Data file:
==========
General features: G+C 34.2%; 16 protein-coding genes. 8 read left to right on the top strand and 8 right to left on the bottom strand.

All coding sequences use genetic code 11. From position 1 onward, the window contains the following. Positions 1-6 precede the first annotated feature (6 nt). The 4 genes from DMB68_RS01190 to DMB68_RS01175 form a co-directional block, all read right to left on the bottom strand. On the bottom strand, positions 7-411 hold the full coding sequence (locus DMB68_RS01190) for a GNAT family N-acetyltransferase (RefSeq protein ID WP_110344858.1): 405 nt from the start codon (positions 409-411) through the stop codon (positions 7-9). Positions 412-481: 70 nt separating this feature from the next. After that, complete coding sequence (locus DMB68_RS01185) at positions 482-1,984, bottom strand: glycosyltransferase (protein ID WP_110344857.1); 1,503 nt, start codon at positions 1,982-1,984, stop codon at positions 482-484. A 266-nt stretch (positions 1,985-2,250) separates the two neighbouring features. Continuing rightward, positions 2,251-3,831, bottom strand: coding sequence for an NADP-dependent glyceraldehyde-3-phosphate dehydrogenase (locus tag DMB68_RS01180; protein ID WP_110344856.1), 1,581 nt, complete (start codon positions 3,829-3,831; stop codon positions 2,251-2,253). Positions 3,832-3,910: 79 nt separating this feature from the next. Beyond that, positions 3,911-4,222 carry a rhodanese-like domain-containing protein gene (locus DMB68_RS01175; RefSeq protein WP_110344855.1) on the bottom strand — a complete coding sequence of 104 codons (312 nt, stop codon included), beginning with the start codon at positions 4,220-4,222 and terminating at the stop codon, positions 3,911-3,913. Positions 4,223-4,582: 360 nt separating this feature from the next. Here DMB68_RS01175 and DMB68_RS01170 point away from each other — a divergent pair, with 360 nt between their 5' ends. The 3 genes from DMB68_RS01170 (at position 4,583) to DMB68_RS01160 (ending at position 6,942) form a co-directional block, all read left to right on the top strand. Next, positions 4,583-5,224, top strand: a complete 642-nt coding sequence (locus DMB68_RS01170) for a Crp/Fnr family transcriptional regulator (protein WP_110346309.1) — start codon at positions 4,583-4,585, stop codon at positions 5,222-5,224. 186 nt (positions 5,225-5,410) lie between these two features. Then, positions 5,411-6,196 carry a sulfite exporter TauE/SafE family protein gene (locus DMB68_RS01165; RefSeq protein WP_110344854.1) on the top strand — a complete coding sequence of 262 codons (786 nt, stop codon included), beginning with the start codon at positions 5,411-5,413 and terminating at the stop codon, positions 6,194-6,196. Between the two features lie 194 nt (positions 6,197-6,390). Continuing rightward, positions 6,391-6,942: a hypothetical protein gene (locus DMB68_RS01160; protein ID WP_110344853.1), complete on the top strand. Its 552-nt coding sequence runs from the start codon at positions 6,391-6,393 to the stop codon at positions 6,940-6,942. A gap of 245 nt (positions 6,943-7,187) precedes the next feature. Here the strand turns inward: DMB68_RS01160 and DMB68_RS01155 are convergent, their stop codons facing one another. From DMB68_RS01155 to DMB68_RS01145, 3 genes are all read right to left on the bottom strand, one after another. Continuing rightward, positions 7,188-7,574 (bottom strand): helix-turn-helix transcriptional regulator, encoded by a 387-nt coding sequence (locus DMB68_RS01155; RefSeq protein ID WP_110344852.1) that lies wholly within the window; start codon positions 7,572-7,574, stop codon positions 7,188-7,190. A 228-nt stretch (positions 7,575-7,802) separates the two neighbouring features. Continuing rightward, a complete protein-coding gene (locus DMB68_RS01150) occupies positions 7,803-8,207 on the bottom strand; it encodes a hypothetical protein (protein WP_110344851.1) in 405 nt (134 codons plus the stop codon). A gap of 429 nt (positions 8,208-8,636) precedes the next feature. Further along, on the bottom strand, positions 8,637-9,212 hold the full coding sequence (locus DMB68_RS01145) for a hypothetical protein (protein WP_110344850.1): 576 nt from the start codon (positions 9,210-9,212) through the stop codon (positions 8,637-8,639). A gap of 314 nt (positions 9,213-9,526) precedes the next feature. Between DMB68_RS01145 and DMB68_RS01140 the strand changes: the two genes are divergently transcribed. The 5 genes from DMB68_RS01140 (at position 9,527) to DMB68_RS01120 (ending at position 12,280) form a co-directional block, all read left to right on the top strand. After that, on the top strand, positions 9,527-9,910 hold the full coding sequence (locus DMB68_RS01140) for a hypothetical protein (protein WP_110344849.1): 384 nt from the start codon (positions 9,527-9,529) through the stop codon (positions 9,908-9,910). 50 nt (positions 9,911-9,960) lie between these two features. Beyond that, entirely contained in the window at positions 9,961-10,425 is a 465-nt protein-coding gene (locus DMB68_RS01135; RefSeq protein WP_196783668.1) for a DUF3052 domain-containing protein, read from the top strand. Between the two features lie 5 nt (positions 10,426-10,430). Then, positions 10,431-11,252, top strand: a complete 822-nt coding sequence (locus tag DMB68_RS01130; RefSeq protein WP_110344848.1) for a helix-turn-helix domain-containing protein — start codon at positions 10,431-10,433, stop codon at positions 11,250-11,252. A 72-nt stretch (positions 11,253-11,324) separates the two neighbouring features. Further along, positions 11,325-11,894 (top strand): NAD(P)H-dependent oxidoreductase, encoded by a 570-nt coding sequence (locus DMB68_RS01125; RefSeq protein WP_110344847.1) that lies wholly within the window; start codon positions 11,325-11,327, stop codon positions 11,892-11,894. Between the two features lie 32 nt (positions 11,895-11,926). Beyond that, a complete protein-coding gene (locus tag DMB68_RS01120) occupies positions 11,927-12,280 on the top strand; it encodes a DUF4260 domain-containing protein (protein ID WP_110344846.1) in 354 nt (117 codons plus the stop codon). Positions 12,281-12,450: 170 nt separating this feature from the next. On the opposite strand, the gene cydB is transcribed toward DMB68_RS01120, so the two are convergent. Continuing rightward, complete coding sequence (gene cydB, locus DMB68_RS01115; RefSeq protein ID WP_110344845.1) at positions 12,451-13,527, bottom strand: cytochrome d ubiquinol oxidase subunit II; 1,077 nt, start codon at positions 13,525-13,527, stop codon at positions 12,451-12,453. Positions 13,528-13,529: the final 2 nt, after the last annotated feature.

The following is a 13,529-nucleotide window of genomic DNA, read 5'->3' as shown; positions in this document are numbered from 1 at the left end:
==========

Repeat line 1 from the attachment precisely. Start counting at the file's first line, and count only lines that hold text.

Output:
General features: G+C 34.2%; 16 protein-coding genes. 8 read left to right on the top strand and 8 right to left on the bottom strand.